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As this column posts, the editors and writers of SoundStage! will be packing their bags for Las Vegas and the 2017 International Consumer Electronics Show. I’ve already received embargoed information about many of the products to be launched at CES 2017, and based on that (sorry, can’t reveal specifics until the show starts) and information I’ve picked up from talks with manufacturers and engineers, I have six predictions about what we’ll see at CES and in the rest of 2017.
1) Innovation in turntables. Last year, when I interviewed specialty audio dealers across the US, I was surprised to hear how important the turntable business has become for them. I was also surprised, when helping my sister-in-law put together her first turntable-based system in years, to realize how little the turntable industry has adapted to today’s listening habits. There appear to be a lot more people who want turntables than people who want to invest in traditional stereo systems. We’re already seeing more turntables with Bluetooth wireless so that they can interface with Bluetooth speaker systems -- like the Samson BT4 stereo system I recommended for my sister-in-law. I think we might see a few Wi-Fi-equipped turntables in 2017, as well as more console models with high-quality integral speakers. What I really hope for is an app that lets me dub my LPs straight to my smartphone via Bluetooth, without having to first transfer them to a computer.
2) More Bluetooth and active headphones. When today’s leading smartphone lacks a headphone jack, it appears that traditional passive headphones may soon be relegated to the audiophile market. Mass-market brands have already moved heavily into Bluetooth wireless technology, which works with the Apple iPhone 7 and upcoming smartphones. Many of the smaller, enthusiast-oriented manufacturers I’ve talked to are planning Bluetooth models for 2017. My educated guess is that even many non-Bluetooth models will feature internal amplification, which allows manufacturers to achieve more consistent quality by knowing precisely what amp their drivers will be driven by, and perhaps even by adding digital signal processing (DSP) to tune the headphones more precisely, quickly, and inexpensively.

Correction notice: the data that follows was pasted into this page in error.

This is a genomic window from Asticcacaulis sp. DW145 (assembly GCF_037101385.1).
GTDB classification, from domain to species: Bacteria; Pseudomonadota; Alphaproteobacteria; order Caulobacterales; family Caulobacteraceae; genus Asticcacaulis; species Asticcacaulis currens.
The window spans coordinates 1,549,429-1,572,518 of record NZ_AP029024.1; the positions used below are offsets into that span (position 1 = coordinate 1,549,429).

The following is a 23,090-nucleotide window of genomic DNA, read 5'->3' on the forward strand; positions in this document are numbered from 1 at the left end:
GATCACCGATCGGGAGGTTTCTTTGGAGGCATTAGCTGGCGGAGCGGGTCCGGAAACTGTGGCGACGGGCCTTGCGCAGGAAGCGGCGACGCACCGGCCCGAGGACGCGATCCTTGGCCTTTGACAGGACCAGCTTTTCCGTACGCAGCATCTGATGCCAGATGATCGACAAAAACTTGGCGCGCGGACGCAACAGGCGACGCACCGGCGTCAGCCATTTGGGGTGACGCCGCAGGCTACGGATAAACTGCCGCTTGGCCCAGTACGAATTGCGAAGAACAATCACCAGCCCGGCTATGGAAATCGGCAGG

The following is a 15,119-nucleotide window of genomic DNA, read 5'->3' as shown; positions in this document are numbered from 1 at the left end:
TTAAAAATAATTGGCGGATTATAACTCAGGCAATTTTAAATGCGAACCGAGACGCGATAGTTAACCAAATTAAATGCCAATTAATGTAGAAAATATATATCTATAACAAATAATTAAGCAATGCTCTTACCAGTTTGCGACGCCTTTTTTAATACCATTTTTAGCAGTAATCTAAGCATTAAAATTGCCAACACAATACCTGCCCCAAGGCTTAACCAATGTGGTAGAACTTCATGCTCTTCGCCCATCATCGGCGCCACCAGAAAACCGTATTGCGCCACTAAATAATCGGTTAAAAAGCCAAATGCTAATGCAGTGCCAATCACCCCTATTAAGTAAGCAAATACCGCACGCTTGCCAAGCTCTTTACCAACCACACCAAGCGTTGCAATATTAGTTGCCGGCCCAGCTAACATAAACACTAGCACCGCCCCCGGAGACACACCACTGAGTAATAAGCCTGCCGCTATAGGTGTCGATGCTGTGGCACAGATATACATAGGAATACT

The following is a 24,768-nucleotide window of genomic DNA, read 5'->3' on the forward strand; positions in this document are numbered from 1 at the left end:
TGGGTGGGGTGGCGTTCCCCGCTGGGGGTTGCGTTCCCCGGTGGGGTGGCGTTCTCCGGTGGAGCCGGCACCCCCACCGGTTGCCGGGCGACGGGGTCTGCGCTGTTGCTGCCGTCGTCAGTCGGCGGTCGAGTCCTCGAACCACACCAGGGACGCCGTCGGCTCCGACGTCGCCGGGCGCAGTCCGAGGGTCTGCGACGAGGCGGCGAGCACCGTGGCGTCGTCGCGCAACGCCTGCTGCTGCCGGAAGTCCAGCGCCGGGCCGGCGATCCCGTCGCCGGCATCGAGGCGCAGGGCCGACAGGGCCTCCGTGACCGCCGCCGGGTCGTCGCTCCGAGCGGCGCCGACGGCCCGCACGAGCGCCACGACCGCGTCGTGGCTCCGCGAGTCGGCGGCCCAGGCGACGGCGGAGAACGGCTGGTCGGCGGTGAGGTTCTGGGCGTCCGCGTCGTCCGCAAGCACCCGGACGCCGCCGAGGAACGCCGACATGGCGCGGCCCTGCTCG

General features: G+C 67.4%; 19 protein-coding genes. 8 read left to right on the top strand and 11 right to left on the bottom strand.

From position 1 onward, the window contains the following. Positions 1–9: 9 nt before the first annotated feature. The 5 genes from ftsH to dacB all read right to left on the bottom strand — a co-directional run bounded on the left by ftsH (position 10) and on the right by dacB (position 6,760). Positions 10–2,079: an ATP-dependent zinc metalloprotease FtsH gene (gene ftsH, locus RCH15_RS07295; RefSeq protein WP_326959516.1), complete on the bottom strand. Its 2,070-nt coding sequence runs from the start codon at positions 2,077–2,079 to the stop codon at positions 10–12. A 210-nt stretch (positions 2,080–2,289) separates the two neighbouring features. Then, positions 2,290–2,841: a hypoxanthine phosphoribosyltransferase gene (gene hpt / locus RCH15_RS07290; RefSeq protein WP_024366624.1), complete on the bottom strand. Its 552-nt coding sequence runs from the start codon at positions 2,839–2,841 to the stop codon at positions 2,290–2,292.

3) More active speakers. The vast majority of speaker and amp designers I’ve met acknowledge the superiority of active speakers over traditional passive models. In an active speaker, each driver can be directly connected to its own amplifier, with no large, power-sucking, passive components in between. Crossovers and tuning filters can be executed using DSP, which is far more precise and flexible than analog circuitry. Audiophiles have traditionally resisted active speakers, but with models from such companies as Audioengine, Dynaudio, KEF, and others earning rave reviews, and ELAC planning to add an active option to its Andrew Jones-designed models in 2017, the tide is turning. You could build a very satisfying, flexible, fun system around two active speakers, a preamp- or Bluetooth-equipped turntable, and an Amazon Echo Dot voice-command music server.
4) More voice-command products. This one’s so obvious it almost doesn’t need to be included. Most big-name and even medium-name audio manufacturers want to capitalize on the runaway popularity of Amazon’s Echo and Echo Dot voice-command music systems, probably by making their products compatible with such systems, whether from Amazon or Google. The afternoon before I wrote this, I saw the Echo Dot selling in stacks near the front of Best Buy for $39 apiece. When you can get what I would argue is the world’s most powerful and user-friendly digital music server for the price of a decent set of entry-level interconnects, it’s hard to imagine that most people will continue to want to access their music manually.
5) More class-D amplifiers. Many audiophiles still reject the idea of high-efficiency class-D amplification, even though there’s little, if any, data to support their opinion. But as more and more high-end manufacturers embrace class-D, and more audiophiles begin to understand its advantages, the number of amplifier manufacturers who don’t offer products using class-D (or class-G or class-H, two other high-efficiency amplification technologies) will continue to dwindle.
6) More reaction against all of the above. Even as audio technology moves boldly into the future, a few manufacturers and audiophiles seem determined to move further into the past. In my visits to numerous audio shows in 2016, I couldn’t help but note the increased use of LPs to demo speakers and amps, of World War II-era full-range drivers instead of modern woofers and tweeters, and of large, exotic tubes in single-ended configurations that limit their output to a few watts. And that’s all OK with me -- this hobby wouldn’t be anywhere near as interesting if everyone agreed about what sounds best.
. . . Brent Butterworth